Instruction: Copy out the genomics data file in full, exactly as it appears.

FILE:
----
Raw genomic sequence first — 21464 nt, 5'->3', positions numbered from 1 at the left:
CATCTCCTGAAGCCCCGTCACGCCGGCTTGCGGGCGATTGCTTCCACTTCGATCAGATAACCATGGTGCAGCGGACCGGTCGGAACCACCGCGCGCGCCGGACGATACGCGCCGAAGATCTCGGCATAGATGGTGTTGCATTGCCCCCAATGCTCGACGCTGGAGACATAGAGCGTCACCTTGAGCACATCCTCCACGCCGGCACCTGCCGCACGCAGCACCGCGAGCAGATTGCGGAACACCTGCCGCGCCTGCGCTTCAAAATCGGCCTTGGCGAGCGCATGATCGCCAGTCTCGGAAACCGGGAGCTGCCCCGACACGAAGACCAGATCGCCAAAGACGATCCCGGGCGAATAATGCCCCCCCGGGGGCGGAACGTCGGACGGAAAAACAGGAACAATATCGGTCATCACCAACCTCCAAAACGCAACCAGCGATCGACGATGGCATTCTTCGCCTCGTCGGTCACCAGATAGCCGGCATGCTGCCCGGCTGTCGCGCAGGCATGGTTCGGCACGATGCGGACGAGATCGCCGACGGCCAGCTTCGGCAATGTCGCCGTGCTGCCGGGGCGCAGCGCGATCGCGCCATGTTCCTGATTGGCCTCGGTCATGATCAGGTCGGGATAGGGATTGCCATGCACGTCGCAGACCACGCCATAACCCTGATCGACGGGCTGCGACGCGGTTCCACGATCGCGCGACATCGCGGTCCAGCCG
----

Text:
Raw genomic sequence first — 21464 nt, 5'->3', positions numbered from 1 at the left:
CATCTCCTGAAGCCCCGTCACGCCGGCTTGCGGGCGATTGCTTCCACTTCGATCAGATAACCATGGTGCAGCGGACCGGTCGGAACCACCGCGCGCGCCGGACGATACGCGCCGAAGATCTCGGCATAGATGGTGTTGCATTGCCCCCAATGCTCGACGCTGGAGACATAGAGCGTCACCTTGAGCACATCCTCCACGCCGGCACCTGCCGCACGCAGCACCGCGAGCAGATTGCGGAACACCTGCCGCGCCTGCGCTTCAAAATCGGCCTTGGCGAGCGCATGATCGCCAGTCTCGGAAACCGGGAGCTGCCCCGACACGAAGACCAGATCGCCAAAGACGATCCCGGGCGAATAATGCCCCCCCGGGGGCGGAACGTCGGACGGAAAAACAGGAACAATATCGGTCATCACCAACCTCCAAAACGCAACCAGCGATCGACGATGGCATTCTTCGCCTCGTCGGTCACCAGATAGCCGGCATGCTGCCCGGCTGTCGCGCAGGCATGGTTCGGCACGATGCGGACGAGATCGCCGACGGCCAGCTTCGGCAATGTCGCCGTGCTGCCGGGGCGCAGCGCGATCGCGCCATGTTCCTGATTGGCCTCGGTCATGATCAGGTCGGGATAGGGATTGCCATGCACGTCGCAGACCACGCCATAACCCTGATCGACGGGCTGCGACGCGGTTCCACGATCGCGCGACATCGCGGTCCAGCCG